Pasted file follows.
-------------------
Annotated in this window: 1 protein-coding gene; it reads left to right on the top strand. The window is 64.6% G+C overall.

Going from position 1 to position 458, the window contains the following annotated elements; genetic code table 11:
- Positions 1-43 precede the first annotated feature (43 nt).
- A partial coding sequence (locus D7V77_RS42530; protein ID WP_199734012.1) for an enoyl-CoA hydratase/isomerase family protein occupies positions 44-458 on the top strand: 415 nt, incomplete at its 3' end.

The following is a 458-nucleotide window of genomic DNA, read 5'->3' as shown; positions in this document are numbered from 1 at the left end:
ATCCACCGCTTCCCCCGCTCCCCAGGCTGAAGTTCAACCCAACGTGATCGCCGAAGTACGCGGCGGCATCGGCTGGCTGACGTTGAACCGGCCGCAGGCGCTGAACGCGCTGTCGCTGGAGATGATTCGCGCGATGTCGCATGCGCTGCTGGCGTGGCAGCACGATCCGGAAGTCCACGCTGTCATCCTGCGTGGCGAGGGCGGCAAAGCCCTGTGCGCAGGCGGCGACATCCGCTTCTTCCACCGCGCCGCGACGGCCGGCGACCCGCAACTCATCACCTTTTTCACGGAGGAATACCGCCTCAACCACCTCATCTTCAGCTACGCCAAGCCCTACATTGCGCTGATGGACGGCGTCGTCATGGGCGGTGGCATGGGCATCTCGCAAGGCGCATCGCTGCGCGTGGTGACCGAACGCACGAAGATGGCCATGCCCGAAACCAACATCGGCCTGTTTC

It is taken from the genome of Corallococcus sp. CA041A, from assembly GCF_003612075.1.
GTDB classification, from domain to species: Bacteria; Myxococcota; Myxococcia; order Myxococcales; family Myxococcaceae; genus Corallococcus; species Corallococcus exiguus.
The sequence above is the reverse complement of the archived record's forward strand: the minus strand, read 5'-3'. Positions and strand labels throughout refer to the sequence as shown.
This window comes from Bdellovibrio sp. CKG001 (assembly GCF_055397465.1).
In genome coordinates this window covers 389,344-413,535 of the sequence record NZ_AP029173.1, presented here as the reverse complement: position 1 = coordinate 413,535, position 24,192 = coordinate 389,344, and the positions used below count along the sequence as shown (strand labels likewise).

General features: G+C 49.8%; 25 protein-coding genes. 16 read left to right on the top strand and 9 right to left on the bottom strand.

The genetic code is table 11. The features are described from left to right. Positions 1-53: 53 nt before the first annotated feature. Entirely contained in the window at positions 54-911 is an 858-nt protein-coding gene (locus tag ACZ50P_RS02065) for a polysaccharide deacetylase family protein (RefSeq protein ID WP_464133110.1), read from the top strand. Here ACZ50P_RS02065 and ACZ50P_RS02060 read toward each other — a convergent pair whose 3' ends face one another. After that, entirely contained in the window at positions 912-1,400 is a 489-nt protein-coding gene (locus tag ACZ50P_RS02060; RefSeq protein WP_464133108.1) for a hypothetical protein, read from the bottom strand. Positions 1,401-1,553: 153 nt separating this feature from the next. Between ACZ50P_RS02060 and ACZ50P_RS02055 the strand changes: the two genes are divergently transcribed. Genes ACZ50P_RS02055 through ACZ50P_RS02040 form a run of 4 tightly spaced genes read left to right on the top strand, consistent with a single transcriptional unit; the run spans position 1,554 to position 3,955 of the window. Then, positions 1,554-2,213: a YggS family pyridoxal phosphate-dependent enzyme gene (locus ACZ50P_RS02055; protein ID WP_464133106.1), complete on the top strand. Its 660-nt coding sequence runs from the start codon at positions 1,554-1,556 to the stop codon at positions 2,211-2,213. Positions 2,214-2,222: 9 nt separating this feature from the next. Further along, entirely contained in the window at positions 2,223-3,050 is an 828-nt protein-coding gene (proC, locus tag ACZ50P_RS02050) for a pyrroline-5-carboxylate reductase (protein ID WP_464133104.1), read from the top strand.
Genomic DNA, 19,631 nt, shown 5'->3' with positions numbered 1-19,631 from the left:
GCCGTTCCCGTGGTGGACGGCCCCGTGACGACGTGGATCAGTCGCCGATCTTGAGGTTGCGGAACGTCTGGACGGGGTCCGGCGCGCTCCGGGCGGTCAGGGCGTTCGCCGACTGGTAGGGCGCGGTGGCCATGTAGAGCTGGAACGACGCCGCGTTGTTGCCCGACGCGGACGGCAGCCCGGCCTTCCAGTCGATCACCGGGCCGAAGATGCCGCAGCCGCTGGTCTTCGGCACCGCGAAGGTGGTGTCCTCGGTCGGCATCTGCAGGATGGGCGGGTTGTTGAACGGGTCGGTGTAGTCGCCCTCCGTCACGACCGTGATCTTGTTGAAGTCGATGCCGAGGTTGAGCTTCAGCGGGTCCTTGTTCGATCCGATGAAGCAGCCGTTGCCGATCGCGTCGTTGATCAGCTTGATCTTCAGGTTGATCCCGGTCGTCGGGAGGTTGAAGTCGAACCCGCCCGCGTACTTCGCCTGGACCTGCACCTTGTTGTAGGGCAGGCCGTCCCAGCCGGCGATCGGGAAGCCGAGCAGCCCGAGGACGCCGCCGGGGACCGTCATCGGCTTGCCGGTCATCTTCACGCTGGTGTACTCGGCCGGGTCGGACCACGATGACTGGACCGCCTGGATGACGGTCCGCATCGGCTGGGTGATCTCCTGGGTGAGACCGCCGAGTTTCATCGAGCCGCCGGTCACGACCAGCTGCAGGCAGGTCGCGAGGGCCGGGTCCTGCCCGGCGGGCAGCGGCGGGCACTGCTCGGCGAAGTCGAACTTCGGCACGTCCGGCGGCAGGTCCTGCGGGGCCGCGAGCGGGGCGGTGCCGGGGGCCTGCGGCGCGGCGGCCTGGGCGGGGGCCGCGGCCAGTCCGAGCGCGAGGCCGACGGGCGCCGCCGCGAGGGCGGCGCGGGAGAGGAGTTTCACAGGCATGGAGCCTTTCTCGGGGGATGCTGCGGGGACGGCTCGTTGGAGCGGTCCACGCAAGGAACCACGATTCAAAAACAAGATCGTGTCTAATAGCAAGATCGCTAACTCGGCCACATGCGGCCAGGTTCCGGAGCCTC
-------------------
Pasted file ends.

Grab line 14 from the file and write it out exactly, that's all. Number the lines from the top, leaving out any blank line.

Genomic DNA, 19,631 nt, shown 5'->3' with positions numbered 1-19,631 from the left: